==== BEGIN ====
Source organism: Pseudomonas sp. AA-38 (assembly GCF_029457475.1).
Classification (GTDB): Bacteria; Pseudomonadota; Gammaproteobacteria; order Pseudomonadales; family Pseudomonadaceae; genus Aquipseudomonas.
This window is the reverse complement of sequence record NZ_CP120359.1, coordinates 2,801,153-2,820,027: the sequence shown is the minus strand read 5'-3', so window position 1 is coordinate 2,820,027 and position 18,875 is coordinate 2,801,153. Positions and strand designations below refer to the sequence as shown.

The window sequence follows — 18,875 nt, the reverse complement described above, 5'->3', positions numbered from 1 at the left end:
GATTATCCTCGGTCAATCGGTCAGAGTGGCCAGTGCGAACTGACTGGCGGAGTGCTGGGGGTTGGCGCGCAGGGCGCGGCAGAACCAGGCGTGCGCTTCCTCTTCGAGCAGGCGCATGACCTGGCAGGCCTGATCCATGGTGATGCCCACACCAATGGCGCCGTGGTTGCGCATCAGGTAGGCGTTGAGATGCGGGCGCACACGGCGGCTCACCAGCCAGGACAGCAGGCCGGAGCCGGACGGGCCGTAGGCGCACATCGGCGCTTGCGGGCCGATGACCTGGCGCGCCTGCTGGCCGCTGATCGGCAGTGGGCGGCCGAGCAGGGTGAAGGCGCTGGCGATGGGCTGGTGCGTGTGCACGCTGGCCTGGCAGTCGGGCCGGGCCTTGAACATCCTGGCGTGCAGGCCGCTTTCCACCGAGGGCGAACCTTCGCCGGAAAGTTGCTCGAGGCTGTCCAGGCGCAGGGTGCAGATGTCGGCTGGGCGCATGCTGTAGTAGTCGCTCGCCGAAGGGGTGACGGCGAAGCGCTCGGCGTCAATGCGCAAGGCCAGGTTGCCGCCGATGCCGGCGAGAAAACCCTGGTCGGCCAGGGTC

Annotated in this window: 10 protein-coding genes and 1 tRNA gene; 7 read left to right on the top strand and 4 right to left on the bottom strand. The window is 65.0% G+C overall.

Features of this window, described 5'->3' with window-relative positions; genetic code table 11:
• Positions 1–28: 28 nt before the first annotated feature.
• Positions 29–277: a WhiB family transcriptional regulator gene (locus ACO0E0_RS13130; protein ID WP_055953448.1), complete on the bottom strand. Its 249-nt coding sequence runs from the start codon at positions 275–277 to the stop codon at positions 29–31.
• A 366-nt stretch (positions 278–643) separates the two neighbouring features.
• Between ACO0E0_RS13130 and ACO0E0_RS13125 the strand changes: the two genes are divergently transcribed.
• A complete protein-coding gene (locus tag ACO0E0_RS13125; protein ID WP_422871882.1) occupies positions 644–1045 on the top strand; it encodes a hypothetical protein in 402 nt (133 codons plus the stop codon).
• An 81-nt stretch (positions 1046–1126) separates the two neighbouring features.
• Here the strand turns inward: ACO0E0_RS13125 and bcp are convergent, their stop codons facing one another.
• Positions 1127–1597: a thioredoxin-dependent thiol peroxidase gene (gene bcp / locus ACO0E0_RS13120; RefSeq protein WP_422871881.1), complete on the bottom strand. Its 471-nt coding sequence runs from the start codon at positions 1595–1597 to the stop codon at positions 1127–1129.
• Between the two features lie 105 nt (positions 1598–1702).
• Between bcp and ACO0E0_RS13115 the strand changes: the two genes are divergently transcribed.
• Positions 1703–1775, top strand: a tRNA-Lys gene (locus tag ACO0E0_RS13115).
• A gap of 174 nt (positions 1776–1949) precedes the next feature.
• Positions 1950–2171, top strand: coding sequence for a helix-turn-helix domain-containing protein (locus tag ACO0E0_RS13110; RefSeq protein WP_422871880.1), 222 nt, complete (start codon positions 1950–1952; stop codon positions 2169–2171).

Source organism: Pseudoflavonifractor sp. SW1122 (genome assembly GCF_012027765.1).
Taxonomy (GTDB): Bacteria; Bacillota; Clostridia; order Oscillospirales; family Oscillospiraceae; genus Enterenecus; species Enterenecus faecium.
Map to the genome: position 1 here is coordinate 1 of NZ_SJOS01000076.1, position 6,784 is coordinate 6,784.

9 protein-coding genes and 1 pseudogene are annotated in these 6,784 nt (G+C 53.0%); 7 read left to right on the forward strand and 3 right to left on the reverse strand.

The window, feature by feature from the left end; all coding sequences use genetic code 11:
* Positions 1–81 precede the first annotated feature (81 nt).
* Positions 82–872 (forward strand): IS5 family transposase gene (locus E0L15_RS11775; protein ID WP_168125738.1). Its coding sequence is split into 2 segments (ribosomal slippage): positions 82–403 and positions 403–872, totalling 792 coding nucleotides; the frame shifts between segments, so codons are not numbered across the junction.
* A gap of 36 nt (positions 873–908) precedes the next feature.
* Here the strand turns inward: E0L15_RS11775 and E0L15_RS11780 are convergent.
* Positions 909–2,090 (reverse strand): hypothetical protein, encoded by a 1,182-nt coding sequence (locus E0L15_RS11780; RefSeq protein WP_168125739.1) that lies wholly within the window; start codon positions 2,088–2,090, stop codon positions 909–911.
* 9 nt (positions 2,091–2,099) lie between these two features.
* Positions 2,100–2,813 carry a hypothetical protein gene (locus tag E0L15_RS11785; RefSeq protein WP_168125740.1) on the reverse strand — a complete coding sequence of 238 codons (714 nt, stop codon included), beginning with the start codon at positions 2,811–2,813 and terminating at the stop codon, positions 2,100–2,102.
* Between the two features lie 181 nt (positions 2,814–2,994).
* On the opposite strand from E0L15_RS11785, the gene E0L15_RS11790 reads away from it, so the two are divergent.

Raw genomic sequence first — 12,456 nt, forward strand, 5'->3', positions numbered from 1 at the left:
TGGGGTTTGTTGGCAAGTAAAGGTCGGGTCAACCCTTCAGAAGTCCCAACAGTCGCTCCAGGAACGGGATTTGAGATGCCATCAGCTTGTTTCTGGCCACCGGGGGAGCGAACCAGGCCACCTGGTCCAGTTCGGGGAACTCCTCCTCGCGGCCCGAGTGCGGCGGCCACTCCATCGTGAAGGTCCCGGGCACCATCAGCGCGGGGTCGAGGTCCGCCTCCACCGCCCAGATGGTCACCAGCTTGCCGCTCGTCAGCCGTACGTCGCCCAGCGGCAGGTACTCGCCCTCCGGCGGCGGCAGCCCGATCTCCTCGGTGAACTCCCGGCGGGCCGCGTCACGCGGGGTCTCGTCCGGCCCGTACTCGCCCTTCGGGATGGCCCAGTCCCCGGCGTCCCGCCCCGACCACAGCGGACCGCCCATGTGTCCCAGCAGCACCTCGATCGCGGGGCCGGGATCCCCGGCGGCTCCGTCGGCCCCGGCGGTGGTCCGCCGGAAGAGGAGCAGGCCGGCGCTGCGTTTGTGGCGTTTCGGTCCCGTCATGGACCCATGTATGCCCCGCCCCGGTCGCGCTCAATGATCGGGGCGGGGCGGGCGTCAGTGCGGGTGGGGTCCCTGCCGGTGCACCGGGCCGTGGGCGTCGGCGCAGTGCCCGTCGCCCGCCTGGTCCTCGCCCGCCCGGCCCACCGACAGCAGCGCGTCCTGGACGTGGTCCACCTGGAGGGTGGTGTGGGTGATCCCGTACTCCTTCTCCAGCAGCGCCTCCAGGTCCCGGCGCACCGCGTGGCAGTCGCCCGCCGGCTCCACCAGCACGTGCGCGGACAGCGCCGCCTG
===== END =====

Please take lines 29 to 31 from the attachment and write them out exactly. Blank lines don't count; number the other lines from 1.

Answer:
* Here the strand turns inward: E0L15_RS11775 and E0L15_RS11780 are convergent.
* Positions 909–2,090 (reverse strand): hypothetical protein, encoded by a 1,182-nt coding sequence (locus E0L15_RS11780; RefSeq protein WP_168125739.1) that lies wholly within the window; start codon positions 2,088–2,090, stop codon positions 909–911.
* 9 nt (positions 2,091–2,099) lie between these two features.